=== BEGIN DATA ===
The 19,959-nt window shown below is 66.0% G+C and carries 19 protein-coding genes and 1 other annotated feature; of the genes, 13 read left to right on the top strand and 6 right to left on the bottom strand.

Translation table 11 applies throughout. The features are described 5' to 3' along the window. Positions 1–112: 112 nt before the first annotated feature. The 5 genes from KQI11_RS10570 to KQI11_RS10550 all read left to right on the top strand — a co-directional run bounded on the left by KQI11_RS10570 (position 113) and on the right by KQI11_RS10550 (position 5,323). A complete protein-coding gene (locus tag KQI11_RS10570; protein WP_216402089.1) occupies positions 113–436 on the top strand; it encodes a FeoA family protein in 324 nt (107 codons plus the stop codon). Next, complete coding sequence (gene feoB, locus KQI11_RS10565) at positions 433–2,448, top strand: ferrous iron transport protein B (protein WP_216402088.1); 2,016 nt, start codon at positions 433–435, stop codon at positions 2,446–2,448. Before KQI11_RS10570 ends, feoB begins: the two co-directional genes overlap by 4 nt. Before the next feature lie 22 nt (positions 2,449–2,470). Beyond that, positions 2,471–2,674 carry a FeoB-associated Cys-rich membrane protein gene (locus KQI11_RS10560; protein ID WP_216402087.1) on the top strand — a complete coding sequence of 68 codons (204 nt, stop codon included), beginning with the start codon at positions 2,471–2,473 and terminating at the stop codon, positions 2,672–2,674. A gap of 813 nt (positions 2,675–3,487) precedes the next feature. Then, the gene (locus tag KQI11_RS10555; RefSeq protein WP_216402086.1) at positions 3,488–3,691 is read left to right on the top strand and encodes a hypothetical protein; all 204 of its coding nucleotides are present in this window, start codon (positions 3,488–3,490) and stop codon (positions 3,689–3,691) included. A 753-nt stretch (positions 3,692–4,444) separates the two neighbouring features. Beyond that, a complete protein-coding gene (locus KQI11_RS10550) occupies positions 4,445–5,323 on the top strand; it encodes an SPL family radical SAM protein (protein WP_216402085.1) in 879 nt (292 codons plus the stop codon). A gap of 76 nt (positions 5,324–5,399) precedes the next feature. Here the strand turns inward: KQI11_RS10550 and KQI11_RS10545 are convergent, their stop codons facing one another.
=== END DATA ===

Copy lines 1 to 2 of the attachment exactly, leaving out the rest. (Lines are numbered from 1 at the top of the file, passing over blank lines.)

The 19,959-nt window shown below is 66.0% G+C and carries 19 protein-coding genes and 1 other annotated feature; of the genes, 13 read left to right on the top strand and 6 right to left on the bottom strand.

Translation table 11 applies throughout. The features are described 5' to 3' along the window. Positions 1–112: 112 nt before the first annotated feature. The 5 genes from KQI11_RS10570 to KQI11_RS10550 all read left to right on the top strand — a co-directional run bounded on the left by KQI11_RS10570 (position 113) and on the right by KQI11_RS10550 (position 5,323). A complete protein-coding gene (locus tag KQI11_RS10570; protein WP_216402089.1) occupies positions 113–436 on the top strand; it encodes a FeoA family protein in 324 nt (107 codons plus the stop codon). Next, complete coding sequence (gene feoB, locus KQI11_RS10565) at positions 433–2,448, top strand: ferrous iron transport protein B (protein WP_216402088.1); 2,016 nt, start codon at positions 433–435, stop codon at positions 2,446–2,448. Before KQI11_RS10570 ends, feoB begins: the two co-directional genes overlap by 4 nt. Before the next feature lie 22 nt (positions 2,449–2,470). Beyond that, positions 2,471–2,674 carry a FeoB-associated Cys-rich membrane protein gene (locus KQI11_RS10560; protein ID WP_216402087.1) on the top strand — a complete coding sequence of 68 codons (204 nt, stop codon included), beginning with the start codon at positions 2,471–2,473 and terminating at the stop codon, positions 2,672–2,674. A gap of 813 nt (positions 2,675–3,487) precedes the next feature. Then, the gene (locus tag KQI11_RS10555; RefSeq protein WP_216402086.1) at positions 3,488–3,691 is read left to right on the top strand and encodes a hypothetical protein; all 204 of its coding nucleotides are present in this window, start codon (positions 3,488–3,490) and stop codon (positions 3,689–3,691) included. A 753-nt stretch (positions 3,692–4,444) separates the two neighbouring features. Beyond that, a complete protein-coding gene (locus KQI11_RS10550) occupies positions 4,445–5,323 on the top strand; it encodes an SPL family radical SAM protein (protein WP_216402085.1) in 879 nt (292 codons plus the stop codon). A gap of 76 nt (positions 5,324–5,399) precedes the next feature. Here the strand turns inward: KQI11_RS10550 and KQI11_RS10545 are convergent, their stop codons facing one another.